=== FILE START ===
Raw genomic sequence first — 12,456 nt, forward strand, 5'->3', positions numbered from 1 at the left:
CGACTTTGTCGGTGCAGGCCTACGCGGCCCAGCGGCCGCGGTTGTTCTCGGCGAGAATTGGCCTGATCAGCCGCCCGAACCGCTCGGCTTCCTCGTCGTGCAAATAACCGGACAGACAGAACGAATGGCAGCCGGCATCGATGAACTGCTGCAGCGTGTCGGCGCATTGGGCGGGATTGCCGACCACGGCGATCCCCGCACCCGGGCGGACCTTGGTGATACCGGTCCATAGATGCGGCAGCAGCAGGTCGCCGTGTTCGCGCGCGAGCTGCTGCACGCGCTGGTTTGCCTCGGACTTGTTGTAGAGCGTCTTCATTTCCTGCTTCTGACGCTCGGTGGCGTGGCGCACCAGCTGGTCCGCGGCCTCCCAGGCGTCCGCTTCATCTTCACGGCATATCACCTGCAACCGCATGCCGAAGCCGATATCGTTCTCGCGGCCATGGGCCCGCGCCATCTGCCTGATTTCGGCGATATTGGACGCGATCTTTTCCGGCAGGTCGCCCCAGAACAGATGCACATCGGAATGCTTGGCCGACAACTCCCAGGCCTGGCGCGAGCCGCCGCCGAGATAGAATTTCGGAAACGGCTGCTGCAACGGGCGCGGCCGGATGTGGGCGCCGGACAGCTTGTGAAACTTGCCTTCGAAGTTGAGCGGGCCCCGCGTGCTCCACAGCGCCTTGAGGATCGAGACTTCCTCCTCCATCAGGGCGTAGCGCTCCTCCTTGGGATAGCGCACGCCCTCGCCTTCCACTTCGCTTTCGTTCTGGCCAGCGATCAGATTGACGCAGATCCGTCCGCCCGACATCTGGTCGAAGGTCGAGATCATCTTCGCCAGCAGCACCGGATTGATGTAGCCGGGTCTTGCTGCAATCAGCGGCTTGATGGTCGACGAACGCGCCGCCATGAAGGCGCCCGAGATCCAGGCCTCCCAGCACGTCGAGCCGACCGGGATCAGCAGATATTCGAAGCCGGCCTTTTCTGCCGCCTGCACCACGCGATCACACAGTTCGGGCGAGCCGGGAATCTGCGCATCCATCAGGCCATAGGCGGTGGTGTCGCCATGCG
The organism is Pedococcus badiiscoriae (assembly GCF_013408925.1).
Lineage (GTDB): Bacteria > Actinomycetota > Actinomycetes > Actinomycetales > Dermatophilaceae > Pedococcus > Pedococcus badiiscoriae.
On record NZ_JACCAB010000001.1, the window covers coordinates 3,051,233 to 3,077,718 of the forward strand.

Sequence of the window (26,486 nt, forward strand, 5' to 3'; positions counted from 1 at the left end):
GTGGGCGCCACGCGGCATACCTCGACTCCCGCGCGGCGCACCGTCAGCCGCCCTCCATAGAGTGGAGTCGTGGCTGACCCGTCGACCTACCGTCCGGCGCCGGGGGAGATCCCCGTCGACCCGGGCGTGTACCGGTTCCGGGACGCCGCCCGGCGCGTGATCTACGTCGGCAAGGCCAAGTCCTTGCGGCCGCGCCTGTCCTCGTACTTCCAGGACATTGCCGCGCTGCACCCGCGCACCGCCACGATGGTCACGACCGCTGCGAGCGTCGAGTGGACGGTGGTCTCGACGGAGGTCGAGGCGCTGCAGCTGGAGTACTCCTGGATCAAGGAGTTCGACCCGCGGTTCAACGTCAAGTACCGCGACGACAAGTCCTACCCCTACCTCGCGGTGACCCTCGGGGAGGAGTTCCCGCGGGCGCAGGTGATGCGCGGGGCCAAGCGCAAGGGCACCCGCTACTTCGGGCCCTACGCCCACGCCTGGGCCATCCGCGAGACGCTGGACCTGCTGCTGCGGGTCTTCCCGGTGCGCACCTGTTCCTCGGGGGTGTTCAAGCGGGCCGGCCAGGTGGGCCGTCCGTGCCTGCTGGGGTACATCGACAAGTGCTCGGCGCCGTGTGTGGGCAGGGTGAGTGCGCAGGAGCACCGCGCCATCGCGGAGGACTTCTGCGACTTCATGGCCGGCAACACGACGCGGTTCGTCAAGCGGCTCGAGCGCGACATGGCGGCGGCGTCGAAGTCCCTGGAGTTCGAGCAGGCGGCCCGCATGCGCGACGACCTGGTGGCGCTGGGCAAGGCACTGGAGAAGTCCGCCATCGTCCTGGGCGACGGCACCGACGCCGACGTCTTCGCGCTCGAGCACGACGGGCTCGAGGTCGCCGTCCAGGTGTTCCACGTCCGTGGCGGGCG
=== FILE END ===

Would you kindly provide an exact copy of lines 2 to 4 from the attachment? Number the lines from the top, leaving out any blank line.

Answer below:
CGACTTTGTCGGTGCAGGCCTACGCGGCCCAGCGGCCGCGGTTGTTCTCGGCGAGAATTGGCCTGATCAGCCGCCCGAACCGCTCGGCTTCCTCGTCGTGCAAATAACCGGACAGACAGAACGAATGGCAGCCGGCATCGATGAACTGCTGCAGCGTGTCGGCGCATTGGGCGGGATTGCCGACCACGGCGATCCCCGCACCCGGGCGGACCTTGGTGATACCGGTCCATAGATGCGGCAGCAGCAGGTCGCCGTGTTCGCGCGCGAGCTGCTGCACGCGCTGGTTTGCCTCGGACTTGTTGTAGAGCGTCTTCATTTCCTGCTTCTGACGCTCGGTGGCGTGGCGCACCAGCTGGTCCGCGGCCTCCCAGGCGTCCGCTTCATCTTCACGGCATATCACCTGCAACCGCATGCCGAAGCCGATATCGTTCTCGCGGCCATGGGCCCGCGCCATCTGCCTGATTTCGGCGATATTGGACGCGATCTTTTCCGGCAGGTCGCCCCAGAACAGATGCACATCGGAATGCTTGGCCGACAACTCCCAGGCCTGGCGCGAGCCGCCGCCGAGATAGAATTTCGGAAACGGCTGCTGCAACGGGCGCGGCCGGATGTGGGCGCCGGACAGCTTGTGAAACTTGCCTTCGAAGTTGAGCGGGCCCCGCGTGCTCCACAGCGCCTTGAGGATCGAGACTTCCTCCTCCATCAGGGCGTAGCGCTCCTCCTTGGGATAGCGCACGCCCTCGCCTTCCACTTCGCTTTCGTTCTGGCCAGCGATCAGATTGACGCAGATCCGTCCGCCCGACATCTGGTCGAAGGTCGAGATCATCTTCGCCAGCAGCACCGGATTGATGTAGCCGGGTCTTGCTGCAATCAGCGGCTTGATGGTCGACGAACGCGCCGCCATGAAGGCGCCCGAGATCCAGGCCTCCCAGCACGTCGAGCCGACCGGGATCAGCAGATATTCGAAGCCGGCCTTTTCTGCCGCCTGCACCACGCGATCACACAGTTCGGGCGAGCCGGGAATCTGCGCATCCATCAGGCCATAGGCGGTGGTGTCGCCATGCG
The organism is Pedococcus badiiscoriae (assembly GCF_013408925.1).
Lineage (GTDB): Bacteria > Actinomycetota > Actinomycetes > Actinomycetales > Dermatophilaceae > Pedococcus > Pedococcus badiiscoriae.